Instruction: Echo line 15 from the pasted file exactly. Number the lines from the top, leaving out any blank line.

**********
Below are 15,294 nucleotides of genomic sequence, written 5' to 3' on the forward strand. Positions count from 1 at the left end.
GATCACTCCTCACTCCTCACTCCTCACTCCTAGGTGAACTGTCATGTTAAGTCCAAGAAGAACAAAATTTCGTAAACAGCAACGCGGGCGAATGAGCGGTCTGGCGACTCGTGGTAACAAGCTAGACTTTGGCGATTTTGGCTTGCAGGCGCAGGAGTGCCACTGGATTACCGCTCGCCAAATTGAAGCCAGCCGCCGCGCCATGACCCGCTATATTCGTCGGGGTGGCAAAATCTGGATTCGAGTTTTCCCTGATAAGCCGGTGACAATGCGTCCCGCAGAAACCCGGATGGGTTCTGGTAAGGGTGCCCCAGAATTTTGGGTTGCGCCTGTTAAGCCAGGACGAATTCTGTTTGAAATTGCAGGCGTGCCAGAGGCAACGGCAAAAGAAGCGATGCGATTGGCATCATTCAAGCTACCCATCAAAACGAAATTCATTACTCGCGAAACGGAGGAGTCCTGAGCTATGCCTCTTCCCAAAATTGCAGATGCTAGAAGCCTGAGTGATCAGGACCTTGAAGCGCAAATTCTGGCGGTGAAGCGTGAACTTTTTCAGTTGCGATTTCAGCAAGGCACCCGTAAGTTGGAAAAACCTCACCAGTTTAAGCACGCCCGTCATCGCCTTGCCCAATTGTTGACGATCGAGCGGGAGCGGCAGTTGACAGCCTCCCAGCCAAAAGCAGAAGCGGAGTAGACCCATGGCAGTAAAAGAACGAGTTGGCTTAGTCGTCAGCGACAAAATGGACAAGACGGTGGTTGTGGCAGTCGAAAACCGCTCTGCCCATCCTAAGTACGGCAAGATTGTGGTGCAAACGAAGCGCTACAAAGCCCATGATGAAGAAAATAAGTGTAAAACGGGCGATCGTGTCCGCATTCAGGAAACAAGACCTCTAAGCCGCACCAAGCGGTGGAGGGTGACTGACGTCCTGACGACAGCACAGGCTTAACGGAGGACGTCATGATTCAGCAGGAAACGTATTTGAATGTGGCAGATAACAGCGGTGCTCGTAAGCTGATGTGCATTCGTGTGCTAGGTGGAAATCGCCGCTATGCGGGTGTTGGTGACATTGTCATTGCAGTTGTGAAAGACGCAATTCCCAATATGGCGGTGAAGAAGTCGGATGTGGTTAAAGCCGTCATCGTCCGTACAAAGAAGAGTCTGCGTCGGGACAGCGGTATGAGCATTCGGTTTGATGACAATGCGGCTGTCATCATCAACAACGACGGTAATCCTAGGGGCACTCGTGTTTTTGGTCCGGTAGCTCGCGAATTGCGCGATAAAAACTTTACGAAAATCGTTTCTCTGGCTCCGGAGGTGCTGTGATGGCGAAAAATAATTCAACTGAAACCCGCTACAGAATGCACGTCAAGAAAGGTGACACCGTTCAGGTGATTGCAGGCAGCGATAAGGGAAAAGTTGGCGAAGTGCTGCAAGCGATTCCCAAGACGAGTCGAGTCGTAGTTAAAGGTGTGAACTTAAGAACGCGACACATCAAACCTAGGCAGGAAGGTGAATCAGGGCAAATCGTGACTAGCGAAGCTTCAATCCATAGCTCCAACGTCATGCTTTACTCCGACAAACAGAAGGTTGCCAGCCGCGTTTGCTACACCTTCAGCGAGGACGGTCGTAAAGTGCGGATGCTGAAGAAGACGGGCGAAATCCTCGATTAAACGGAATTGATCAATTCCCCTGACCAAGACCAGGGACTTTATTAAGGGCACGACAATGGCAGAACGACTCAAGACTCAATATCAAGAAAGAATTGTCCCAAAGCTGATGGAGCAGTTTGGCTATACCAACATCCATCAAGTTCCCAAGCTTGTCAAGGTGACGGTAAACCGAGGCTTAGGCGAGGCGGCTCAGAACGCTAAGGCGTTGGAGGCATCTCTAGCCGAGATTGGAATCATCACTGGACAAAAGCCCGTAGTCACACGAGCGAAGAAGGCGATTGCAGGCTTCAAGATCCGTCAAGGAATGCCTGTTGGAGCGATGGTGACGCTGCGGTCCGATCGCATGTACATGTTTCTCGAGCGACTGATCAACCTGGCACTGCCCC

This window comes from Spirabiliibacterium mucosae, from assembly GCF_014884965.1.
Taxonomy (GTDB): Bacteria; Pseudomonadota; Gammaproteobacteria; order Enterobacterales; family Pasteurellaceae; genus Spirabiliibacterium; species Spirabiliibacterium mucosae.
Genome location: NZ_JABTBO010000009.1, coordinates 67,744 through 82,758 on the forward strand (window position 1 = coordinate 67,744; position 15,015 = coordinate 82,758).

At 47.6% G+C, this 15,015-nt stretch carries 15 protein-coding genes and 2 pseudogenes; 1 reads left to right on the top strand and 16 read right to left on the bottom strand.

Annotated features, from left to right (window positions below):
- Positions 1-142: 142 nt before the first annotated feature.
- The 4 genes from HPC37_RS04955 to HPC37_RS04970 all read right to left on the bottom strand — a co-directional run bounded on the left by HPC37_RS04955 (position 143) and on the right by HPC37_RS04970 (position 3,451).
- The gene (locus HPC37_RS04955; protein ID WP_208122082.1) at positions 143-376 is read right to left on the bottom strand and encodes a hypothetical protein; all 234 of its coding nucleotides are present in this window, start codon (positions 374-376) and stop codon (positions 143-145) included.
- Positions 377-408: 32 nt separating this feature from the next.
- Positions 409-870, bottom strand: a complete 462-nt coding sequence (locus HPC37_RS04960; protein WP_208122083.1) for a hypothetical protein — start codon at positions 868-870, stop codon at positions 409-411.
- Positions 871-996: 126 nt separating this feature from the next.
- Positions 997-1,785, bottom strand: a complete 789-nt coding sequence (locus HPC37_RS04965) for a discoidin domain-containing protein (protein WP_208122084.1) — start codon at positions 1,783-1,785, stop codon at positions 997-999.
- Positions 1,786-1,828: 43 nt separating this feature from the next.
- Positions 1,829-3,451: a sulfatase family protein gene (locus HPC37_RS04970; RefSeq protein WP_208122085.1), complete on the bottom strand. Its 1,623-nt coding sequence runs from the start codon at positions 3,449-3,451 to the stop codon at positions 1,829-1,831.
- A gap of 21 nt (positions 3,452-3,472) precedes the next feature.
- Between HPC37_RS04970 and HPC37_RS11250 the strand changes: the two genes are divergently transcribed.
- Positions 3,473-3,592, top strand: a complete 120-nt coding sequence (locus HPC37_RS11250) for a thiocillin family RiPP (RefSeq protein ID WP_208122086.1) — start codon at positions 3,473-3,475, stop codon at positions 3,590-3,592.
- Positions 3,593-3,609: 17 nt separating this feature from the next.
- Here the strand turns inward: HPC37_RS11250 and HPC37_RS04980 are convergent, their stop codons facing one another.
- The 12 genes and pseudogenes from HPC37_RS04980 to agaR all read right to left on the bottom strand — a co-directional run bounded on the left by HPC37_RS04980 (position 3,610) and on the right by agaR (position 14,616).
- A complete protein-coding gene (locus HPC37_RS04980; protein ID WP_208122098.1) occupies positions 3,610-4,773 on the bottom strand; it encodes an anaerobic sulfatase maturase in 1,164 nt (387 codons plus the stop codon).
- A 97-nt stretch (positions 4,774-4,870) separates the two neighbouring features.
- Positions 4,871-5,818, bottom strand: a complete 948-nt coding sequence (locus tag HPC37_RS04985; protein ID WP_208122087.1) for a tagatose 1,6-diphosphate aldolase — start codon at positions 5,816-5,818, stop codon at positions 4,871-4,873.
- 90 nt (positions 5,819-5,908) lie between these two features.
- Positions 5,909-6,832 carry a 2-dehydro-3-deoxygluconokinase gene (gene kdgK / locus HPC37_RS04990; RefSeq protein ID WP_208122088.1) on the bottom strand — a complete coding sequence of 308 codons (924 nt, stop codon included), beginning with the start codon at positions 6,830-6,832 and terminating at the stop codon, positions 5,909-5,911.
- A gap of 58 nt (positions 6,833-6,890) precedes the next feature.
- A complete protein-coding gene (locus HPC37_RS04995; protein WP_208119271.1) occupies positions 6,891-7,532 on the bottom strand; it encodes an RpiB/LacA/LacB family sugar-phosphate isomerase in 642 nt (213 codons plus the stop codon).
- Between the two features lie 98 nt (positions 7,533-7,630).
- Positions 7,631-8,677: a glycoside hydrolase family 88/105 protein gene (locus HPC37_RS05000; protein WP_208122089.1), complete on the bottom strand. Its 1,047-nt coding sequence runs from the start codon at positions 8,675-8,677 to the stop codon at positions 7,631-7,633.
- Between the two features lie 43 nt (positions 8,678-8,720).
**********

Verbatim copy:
- Positions 1,786-1,828: 43 nt separating this feature from the next.